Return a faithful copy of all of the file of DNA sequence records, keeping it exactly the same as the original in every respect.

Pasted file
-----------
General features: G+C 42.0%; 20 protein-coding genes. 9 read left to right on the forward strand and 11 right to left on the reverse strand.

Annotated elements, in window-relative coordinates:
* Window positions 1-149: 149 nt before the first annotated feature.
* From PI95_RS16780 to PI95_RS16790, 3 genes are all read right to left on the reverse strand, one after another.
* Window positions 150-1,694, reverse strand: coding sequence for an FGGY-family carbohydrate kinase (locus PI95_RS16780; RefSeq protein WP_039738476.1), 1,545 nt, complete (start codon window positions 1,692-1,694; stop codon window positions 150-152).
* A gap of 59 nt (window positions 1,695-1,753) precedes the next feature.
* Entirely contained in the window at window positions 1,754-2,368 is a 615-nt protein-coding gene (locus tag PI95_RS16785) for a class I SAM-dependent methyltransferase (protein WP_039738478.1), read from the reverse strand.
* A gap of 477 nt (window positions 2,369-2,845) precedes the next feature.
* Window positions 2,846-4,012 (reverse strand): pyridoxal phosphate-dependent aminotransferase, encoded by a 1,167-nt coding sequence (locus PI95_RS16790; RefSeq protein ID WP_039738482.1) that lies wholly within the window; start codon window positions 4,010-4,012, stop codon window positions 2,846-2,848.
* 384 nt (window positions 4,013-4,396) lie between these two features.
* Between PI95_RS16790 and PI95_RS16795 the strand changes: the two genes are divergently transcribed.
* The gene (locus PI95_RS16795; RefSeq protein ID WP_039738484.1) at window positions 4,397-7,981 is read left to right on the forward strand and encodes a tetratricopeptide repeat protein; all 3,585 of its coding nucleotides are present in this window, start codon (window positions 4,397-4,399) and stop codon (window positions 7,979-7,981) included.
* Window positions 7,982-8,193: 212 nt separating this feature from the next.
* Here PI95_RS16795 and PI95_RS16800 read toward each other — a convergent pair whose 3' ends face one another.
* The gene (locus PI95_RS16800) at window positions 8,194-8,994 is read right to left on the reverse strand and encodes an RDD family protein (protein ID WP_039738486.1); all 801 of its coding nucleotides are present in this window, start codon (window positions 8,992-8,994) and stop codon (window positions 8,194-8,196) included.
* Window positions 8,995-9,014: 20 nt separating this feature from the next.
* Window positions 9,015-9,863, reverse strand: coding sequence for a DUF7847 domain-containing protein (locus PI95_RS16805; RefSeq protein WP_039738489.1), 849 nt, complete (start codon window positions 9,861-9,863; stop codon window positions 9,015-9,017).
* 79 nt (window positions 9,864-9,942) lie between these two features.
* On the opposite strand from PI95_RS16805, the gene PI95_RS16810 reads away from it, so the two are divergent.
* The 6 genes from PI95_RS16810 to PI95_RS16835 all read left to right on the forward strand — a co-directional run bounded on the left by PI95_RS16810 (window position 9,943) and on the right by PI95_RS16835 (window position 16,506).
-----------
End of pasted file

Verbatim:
General features: G+C 42.0%; 20 protein-coding genes. 9 read left to right on the forward strand and 11 right to left on the reverse strand.

Annotated elements, in window-relative coordinates:
* Window positions 1-149: 149 nt before the first annotated feature.
* From PI95_RS16780 to PI95_RS16790, 3 genes are all read right to left on the reverse strand, one after another.
* Window positions 150-1,694, reverse strand: coding sequence for an FGGY-family carbohydrate kinase (locus PI95_RS16780; RefSeq protein WP_039738476.1), 1,545 nt, complete (start codon window positions 1,692-1,694; stop codon window positions 150-152).
* A gap of 59 nt (window positions 1,695-1,753) precedes the next feature.
* Entirely contained in the window at window positions 1,754-2,368 is a 615-nt protein-coding gene (locus tag PI95_RS16785) for a class I SAM-dependent methyltransferase (protein WP_039738478.1), read from the reverse strand.
* A gap of 477 nt (window positions 2,369-2,845) precedes the next feature.
* Window positions 2,846-4,012 (reverse strand): pyridoxal phosphate-dependent aminotransferase, encoded by a 1,167-nt coding sequence (locus PI95_RS16790; RefSeq protein ID WP_039738482.1) that lies wholly within the window; start codon window positions 4,010-4,012, stop codon window positions 2,846-2,848.
* 384 nt (window positions 4,013-4,396) lie between these two features.
* Between PI95_RS16790 and PI95_RS16795 the strand changes: the two genes are divergently transcribed.
* The gene (locus PI95_RS16795; RefSeq protein ID WP_039738484.1) at window positions 4,397-7,981 is read left to right on the forward strand and encodes a tetratricopeptide repeat protein; all 3,585 of its coding nucleotides are present in this window, start codon (window positions 4,397-4,399) and stop codon (window positions 7,979-7,981) included.
* Window positions 7,982-8,193: 212 nt separating this feature from the next.
* Here PI95_RS16795 and PI95_RS16800 read toward each other — a convergent pair whose 3' ends face one another.
* The gene (locus PI95_RS16800) at window positions 8,194-8,994 is read right to left on the reverse strand and encodes an RDD family protein (protein ID WP_039738486.1); all 801 of its coding nucleotides are present in this window, start codon (window positions 8,992-8,994) and stop codon (window positions 8,194-8,196) included.
* Window positions 8,995-9,014: 20 nt separating this feature from the next.
* Window positions 9,015-9,863, reverse strand: coding sequence for a DUF7847 domain-containing protein (locus PI95_RS16805; RefSeq protein WP_039738489.1), 849 nt, complete (start codon window positions 9,861-9,863; stop codon window positions 9,015-9,017).
* 79 nt (window positions 9,864-9,942) lie between these two features.
* On the opposite strand from PI95_RS16805, the gene PI95_RS16810 reads away from it, so the two are divergent.
* The 6 genes from PI95_RS16810 to PI95_RS16835 all read left to right on the forward strand — a co-directional run bounded on the left by PI95_RS16810 (window position 9,943) and on the right by PI95_RS16835 (window position 16,506).